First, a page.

# How to get a sorted list from a list which contains many list that have already been sorted?

For example, I have a list with many many elements

``````x = [[1, 2, 3], [3, 4, 5],[2, 3, 4], [4, 7, 8], ...]
``````

How can I get a list named `y` that is from `x`'s elements and sorted it?

• What output do you want? please provide some output Commented Dec 7, 2016 at 7:28
• Merge each pair of lists; repeat. (You can't get asymptotically better than that with comparison, or you could write merge sort that way.)
– Ry-
Commented Dec 7, 2016 at 7:29
• en.wikipedia.org/wiki/Merge_algorithm#K-way_merging
– Ry-
Commented Dec 7, 2016 at 7:31

If I understand your question correctly, you should look into `heapq.merge`:

``````>>> import heapq
>>> lists = x = [[1, 2, 3], [3, 4, 5], [2, 3, 4], [4, 7, 8]]
>>> list(heapq.merge(*lists))
[1, 2, 2, 3, 3, 3, 4, 4, 4, 5, 7, 8]
``````

Here is a simple solution without any library:

``````x = [[1,2,3], [3,4,5], [2,3,4], [4,7,8]]

print(sorted([item for sublist in x for item in sublist]))
``````

Returns: `[1, 2, 2, 3, 3, 3, 4, 4, 4, 5, 7, 8]`

If you just want to sort use `sorted`,try this

``````x = [[1, 2, 3], [3, 4, 5],[2, 3, 4], [4, 7, 8]]
y = sorted(x)
print y
``````

If you want to get all elements in sorted way,try this

``````x = [[1, 2, 3], [3, 4, 5],[2, 3, 4], [4, 7, 8]]
y = sorted([item for sublist in x for item in sublist])
print y
``````

You need a "merge" operation: just start with two lists and keep taking the element that is smaller; when one list is completed copy the eventually remaining elements from the other one...

``````def merge(A, B):
result = []
ia = ib = 0
while ia < len(A) and ib < len(B):
if a[ia] < b[ib]:
result.append(A[ia])
ia += 1
else:
result.append(B[ib])
ib += 1
# copy "tail"
while ia < len(A):
result.append(A[ia])
ia += 1
while ib < len(B):
result.append(B[ib])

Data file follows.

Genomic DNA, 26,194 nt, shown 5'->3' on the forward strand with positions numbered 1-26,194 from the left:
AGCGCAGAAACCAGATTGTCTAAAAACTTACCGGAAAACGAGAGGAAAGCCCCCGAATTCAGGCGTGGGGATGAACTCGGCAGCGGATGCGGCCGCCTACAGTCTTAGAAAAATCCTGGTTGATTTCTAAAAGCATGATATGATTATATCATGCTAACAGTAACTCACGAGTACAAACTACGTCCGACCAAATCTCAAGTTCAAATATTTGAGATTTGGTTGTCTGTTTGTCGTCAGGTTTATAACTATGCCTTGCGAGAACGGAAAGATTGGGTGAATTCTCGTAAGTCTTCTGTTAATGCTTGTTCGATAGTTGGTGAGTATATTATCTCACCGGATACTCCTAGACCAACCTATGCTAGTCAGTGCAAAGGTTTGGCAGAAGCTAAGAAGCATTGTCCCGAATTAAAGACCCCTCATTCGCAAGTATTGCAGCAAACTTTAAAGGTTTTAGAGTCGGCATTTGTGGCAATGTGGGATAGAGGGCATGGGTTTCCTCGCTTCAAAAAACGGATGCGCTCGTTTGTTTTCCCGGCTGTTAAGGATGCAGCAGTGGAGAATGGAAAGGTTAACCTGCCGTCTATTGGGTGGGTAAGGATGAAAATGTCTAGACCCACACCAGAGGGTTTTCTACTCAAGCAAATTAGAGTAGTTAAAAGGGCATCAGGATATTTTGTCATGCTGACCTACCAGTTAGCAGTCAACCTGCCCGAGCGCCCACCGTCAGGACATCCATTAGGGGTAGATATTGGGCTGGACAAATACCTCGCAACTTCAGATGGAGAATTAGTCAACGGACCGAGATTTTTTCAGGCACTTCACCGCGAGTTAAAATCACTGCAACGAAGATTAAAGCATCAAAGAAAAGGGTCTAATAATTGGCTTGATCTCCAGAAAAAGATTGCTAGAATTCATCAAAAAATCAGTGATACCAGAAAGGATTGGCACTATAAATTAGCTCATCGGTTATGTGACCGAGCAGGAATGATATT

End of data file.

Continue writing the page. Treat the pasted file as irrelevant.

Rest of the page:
ib += 1
return result
``````

If you have a collection of `N` lists just merge them in pairs and you will end up with half of them. Repeat until you get just one list.

• I think that algorithmically, you can do better here... Specifically, consider the corner case where the list ranges don't overlap and the ranges are sorted in the way you want the -- `[[1], [2], [3], ..., [100]]`. Your algorithm which is to merge them 2 at a time will produce `[1, 2]` which needs to be merged with `[3]`, then `[4]`, then ... At each point, you need to look at all of the numbers that you've already merged before you can start putting in the new data. I think this leads to an O(N^2) merging time. If you know the mins from all of the lists, you can put them in a heap ... Commented Dec 7, 2016 at 7:54
• (continued) ... In other words, the best solution (I think) is to put all the mins in a single heap. pop/yield the global min. put the next item from the list who had the min onto the heap. repeat until all of the items have been put onto the heap and then just pop out the rest of the heap items. Unfortunately, this takes a good amount of book-keeping :-) Commented Dec 7, 2016 at 7:58
• Merging in pair means going from `[[1], [2], [3], [4], [5], [6], ...]` to `[[1,2], [3,4], [5, 6], ...]`, not keeping merging the same list with all the other ones.
– 6502
Commented Dec 7, 2016 at 8:23
• Right, but then don't you need to keep merging the merged pairs until you only have one list left? Isn't that what your last sentence says? Commented Dec 7, 2016 at 14:22
• @mgilson: yes, but every element will be processed only O(log(n)) times; complexity of merge sort (implemented correctly) is O(n*log(n)).
– 6502
Commented Dec 7, 2016 at 14:36

I am going to give you some pointers.

First, define a function `merge(x, y)` that gets two sorted lists and returns a combined sorted list.

Then, run merge on couples

``````[merge(lst[i], lst[i+1] ) for i in range(0,len(lst),2) ]
``````

This process should be repeated as long as the list has more than two elements, and if the number of elements is odd, append [] to it

Method 1:

``````import heapq
x = [[1, 2, 3], [3, 4, 5],[2, 3, 4], [4, 7, 8]]
y = list(heapq.merge(*x))
``````

Method 2:

``````import itertools
y = sorted(itertools.chain(*x))
``````
• You're better off using `itertools.chain.from_iterable(x)` (just to get in the habit) Commented Dec 7, 2016 at 7:58
• @ mgilson ths for the tip
– 宏杰李
Commented Dec 7, 2016 at 8:44